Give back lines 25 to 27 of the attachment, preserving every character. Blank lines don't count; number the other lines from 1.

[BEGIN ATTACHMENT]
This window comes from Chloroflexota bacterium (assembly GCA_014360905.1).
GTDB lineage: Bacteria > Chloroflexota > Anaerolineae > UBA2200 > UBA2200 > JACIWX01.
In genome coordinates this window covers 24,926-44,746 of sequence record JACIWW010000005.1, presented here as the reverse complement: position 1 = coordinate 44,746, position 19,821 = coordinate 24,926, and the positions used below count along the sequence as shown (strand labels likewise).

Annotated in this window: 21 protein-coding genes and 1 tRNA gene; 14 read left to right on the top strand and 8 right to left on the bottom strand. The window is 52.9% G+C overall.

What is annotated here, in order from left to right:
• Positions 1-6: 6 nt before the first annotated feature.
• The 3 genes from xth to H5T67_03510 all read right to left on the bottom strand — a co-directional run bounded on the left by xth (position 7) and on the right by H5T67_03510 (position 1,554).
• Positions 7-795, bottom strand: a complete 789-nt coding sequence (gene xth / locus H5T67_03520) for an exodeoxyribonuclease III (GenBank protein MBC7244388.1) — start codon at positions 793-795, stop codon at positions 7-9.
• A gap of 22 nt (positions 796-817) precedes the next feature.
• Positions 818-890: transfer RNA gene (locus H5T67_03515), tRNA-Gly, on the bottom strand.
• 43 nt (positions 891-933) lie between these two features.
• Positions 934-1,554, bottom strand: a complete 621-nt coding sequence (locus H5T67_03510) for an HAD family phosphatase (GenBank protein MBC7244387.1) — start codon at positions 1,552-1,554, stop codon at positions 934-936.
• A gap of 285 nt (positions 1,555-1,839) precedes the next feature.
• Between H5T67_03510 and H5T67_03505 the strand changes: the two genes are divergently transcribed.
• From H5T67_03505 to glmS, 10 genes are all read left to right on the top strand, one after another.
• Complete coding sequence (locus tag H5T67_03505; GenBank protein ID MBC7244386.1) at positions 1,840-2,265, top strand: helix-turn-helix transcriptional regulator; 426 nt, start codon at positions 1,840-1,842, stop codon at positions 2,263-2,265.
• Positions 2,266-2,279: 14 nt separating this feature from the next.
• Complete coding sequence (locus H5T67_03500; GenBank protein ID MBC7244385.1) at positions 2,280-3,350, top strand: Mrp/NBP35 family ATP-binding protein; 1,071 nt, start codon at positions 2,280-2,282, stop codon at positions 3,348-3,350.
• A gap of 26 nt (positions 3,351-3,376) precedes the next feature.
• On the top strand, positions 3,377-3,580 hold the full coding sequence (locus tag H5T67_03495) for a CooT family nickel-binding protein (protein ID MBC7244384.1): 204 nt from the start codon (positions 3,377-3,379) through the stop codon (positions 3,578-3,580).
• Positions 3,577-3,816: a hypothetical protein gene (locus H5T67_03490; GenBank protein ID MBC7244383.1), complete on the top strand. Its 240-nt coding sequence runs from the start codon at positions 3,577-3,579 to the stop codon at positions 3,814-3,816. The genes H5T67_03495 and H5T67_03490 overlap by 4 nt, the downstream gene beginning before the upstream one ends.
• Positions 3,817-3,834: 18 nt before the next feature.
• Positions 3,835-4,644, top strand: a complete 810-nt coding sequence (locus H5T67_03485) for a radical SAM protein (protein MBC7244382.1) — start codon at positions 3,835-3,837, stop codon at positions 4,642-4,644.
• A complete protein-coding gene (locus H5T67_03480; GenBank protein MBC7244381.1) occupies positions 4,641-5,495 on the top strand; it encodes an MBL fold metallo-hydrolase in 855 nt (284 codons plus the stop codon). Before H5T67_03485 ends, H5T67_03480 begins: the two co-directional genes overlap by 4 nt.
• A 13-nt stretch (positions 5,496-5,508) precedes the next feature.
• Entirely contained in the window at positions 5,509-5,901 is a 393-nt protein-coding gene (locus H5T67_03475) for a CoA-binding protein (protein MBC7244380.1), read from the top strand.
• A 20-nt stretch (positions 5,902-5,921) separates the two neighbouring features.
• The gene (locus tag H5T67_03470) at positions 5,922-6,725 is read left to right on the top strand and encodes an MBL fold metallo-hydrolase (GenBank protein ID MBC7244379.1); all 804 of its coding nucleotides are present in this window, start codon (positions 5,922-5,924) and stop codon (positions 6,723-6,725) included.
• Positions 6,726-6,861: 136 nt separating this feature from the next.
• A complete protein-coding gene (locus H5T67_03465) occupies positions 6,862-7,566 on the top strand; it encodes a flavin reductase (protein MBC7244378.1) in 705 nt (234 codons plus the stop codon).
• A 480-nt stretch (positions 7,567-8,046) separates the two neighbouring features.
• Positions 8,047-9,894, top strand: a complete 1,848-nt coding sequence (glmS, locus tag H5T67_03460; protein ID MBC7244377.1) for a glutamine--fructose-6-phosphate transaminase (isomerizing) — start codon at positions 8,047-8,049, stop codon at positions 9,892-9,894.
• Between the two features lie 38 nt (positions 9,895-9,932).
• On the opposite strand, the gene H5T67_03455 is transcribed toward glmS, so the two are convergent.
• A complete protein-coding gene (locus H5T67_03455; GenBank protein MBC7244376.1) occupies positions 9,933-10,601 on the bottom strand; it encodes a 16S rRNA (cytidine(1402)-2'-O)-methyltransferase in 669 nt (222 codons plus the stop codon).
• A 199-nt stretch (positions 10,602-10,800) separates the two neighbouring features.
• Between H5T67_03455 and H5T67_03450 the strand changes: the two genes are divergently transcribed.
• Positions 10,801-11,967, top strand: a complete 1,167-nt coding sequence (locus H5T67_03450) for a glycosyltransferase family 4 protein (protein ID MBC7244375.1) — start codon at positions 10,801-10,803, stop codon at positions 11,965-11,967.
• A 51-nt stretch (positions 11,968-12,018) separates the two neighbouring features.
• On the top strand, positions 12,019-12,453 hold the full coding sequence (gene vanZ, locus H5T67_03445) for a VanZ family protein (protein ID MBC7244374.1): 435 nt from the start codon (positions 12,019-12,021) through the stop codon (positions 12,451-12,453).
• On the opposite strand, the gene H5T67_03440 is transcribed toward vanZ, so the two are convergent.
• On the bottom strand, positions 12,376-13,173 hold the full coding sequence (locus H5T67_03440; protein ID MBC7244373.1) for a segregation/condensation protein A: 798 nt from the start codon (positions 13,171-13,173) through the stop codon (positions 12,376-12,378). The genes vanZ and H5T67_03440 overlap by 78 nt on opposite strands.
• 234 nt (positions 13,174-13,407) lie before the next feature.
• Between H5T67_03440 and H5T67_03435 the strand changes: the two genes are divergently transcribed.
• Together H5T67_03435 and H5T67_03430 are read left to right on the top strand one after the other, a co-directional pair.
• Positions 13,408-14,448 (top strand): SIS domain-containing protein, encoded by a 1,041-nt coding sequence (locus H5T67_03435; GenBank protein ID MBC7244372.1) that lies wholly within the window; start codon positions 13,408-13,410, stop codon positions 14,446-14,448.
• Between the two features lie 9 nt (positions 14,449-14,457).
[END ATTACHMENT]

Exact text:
• A 13-nt stretch (positions 5,496-5,508) precedes the next feature.
• Entirely contained in the window at positions 5,509-5,901 is a 393-nt protein-coding gene (locus H5T67_03475) for a CoA-binding protein (protein MBC7244380.1), read from the top strand.
• A 20-nt stretch (positions 5,902-5,921) separates the two neighbouring features.